Related

Bypass

Preliminary

Treatment


Testing of upgraded tanks showed limit of performance

0
10
20
30
40
50
60
70
80
90
100
1000
1200
1400
1600
1800
2000
2200
2400
2600
2800
3000
3200
3400
3600
Surface Overflow Rate (gpd/sf)
Percent Removal
TSS removal
BOD removal
Maximum SOR of 2000 (50% TSS removal) required for ENR

Addressing Hydraulic Limitations

Primary Sedimentation Tank Capacity

Addressing Hydraulic Limitations

Options to Improve Primary Treatment


50% TSS removal with existing 20 PST


Plant influent flow corresponds to 740 mgd


However, BP is required to treat up to 1,076 mgd


Build additional clarifiers


Space limited to 4 tanks


SOR is 2900 gpd/ft


~20% TSS removal


Build new high rate process for storm flows


“Enhanced Clarification Facility”


Hydraulically offload Primary Treatment


Provide higher quality storm flow effluent

POTOMAC RIVER

001

002

Peak Flow


740 MGD


4 hrs

Excess Flow

Disinfection

Primary

Treatment

Secondary

Treatment

BNR

Disinfection

Filtration

Plant Influent

Peak 1,076 MGD

Blue Plains Proposed Process Flow Diagram
to Reduce Hydraulic Load on Primary


Complete Treatment

Preliminary

Treatment

Enhanced

Clarification

Addressing Hydraulic Limitations

Comparison of Primary Effluent Quality

1. 4 Additional
PSTs

(per LTCP)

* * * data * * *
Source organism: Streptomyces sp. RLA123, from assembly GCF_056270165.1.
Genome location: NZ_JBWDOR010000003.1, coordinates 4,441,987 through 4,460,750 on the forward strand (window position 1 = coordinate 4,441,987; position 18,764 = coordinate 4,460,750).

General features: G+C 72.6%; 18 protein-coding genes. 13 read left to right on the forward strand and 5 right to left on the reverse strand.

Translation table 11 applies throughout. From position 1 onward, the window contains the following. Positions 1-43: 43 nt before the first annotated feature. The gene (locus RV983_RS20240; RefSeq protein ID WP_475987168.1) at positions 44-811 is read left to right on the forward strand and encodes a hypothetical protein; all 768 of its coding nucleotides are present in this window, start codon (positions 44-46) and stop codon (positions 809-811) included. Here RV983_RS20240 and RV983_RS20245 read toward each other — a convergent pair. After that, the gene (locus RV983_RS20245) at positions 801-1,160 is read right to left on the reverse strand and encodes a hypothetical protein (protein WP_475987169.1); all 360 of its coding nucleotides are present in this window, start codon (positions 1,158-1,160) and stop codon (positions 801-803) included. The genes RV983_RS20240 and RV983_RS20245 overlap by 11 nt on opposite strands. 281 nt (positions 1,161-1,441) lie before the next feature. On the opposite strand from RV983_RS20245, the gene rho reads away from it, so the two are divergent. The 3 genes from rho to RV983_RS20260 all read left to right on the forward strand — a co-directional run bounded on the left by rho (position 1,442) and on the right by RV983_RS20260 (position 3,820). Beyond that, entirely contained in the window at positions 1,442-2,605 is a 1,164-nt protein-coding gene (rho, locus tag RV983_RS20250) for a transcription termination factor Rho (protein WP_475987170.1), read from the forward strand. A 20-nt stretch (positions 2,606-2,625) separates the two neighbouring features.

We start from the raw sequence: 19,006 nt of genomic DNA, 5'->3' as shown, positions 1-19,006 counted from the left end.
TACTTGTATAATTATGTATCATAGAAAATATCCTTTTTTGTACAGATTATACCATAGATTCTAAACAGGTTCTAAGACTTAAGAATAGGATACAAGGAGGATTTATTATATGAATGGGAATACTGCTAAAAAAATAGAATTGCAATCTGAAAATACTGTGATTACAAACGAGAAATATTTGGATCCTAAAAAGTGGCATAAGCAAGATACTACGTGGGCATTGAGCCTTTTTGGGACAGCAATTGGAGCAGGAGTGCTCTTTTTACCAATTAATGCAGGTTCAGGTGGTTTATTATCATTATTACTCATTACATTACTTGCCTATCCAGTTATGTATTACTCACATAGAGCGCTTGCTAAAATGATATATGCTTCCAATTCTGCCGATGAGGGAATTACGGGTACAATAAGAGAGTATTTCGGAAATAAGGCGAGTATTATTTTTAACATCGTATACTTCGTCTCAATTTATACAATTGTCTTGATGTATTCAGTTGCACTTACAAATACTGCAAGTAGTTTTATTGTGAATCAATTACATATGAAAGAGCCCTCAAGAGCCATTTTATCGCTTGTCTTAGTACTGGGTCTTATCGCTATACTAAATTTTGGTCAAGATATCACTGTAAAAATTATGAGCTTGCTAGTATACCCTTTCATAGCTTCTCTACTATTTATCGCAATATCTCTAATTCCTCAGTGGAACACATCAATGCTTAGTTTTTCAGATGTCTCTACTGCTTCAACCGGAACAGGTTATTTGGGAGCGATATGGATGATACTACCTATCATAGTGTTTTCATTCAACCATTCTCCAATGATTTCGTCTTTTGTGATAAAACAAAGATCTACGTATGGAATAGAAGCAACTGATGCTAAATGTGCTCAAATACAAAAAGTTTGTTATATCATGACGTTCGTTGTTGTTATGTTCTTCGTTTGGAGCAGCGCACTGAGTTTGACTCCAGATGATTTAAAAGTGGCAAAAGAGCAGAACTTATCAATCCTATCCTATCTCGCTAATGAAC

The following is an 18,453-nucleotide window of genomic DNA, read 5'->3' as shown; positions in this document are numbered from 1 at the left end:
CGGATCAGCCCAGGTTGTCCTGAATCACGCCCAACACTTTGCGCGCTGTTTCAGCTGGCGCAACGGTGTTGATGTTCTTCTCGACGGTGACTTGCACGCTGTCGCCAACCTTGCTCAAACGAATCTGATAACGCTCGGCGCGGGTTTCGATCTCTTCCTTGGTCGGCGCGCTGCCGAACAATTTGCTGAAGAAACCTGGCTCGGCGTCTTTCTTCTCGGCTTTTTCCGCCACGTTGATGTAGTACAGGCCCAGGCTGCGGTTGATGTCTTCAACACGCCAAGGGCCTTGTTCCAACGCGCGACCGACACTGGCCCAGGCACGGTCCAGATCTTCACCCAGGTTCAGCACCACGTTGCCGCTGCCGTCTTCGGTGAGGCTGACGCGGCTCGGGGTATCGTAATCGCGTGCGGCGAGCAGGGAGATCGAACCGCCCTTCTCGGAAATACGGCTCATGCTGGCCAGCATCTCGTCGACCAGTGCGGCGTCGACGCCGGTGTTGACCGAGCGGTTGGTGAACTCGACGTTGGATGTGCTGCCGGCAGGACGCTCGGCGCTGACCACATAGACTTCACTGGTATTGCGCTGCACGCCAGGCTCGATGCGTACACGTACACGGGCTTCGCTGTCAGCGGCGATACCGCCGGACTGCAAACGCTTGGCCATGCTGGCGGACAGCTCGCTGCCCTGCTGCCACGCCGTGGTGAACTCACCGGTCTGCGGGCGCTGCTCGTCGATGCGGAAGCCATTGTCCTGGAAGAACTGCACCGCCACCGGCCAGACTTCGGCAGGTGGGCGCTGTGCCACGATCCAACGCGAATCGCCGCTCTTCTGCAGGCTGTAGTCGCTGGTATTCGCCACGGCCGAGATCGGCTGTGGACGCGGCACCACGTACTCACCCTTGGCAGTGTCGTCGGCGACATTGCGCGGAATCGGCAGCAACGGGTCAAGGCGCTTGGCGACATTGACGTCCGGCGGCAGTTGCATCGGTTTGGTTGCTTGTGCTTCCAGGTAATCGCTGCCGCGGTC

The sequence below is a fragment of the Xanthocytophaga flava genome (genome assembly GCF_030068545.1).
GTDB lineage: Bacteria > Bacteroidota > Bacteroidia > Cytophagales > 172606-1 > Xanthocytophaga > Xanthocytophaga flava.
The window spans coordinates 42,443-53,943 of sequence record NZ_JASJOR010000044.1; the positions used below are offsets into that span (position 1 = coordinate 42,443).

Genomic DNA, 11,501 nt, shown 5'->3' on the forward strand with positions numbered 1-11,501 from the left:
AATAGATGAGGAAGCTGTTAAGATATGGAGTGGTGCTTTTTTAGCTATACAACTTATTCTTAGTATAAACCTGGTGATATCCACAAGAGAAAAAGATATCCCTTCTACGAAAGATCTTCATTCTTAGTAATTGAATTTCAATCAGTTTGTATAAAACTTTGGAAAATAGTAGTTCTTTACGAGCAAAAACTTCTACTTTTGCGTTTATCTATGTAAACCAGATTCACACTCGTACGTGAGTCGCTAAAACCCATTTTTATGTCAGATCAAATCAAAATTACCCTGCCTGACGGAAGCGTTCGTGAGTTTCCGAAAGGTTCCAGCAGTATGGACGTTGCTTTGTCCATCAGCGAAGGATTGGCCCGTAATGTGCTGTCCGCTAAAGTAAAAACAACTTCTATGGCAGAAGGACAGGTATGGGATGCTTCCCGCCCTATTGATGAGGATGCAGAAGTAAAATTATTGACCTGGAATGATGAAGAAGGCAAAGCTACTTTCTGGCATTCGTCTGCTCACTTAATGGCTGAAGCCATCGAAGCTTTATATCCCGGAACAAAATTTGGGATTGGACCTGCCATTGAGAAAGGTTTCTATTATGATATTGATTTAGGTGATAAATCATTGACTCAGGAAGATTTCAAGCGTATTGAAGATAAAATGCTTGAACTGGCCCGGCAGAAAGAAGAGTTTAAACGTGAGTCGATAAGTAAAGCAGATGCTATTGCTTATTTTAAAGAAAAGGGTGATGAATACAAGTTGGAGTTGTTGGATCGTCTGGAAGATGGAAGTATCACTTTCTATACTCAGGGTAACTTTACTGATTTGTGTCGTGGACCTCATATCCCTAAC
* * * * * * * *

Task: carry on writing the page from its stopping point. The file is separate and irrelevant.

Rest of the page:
2. Enhanced Clarification
Facility

(Alternative)

To
Biological
Processes

To

Outfall 001

To
Biological
Processes

To

Outfall 001

TSS (mg/l)

112

112

70

14

BOD (mg/l)

84

84

64

37

TN (mg/l)

17

17

14

11

TP (mg/l)

2.1

2.1

1.7

0.2

ECF

Improves Disinfection Capability

Addressing Hydraulic Limitations

Secondary Treatment Clarifier Capacity

Plant Flow,
mgd

Flow to East

Basins, mgd

No. East Basins

In service

Surface Overflow,
gpd/sf

740

444

12

1,790

740

444

11

1,950

555

333

12

1,340

555

333

11

1,470


M&E Standard is 1,000
-
1,600 gpd/sf


10 States Standard is 1,000
-
1,200 gpd/sf


Solids Flux analysis shows a maximum flow of 340 mgd for East Secondary Basins

Secondary Treatment is Overloaded at Flows > 555 MGD

Normal Flows

Wet Weather Flows

Poor
effluent
quality

Very poor
effluent
quality

Sludge
blanket
washout

Sludge blanket in the
sedimentation tank builds
up


The wet weather flow shifts
the solids inventory from the
reactor to the sedimentation
tank


Wet
Weather
Flow
Event

Aeration Tank

Sedimentation


Tank

Returned Sludge

Effluent

Influent

Sludge
Blanket

Operations Response to Storm Event

to Prevent Washouts


Secondary process:


All reactors changed to step feed


24 hrs to return to plug flow after storm


Nitrification process:


6 reactors placed in wet weather mode


6 reactors placed in return only mode


5 days to return to normal mode after
storm

Operating Modes for BNR


Secondary
Effluen
t

1

2

3

4

5

RAS


3

4

5

RAS

1

2

Solids holding
t
ank

NO Secondary
Effluen
t

Normal
Operating
Mode

Wet Weather
Operating
Mode

Return
Only
Operating
Mode

POTOMAC RIVER

001

002

Complete

Treatment

Process Flow Diagrams for

Dynamic Modeling Options

Enhanced

Clarification

and

Disinfection

CS Tunnel to BP

Combined Sewer System

1076 MGD

Options 1 and 2

peak up to 740 mgd

Option 1

Option 2

001

002

Complete

Treatment

Enhanced

Clarification

and

Disinfection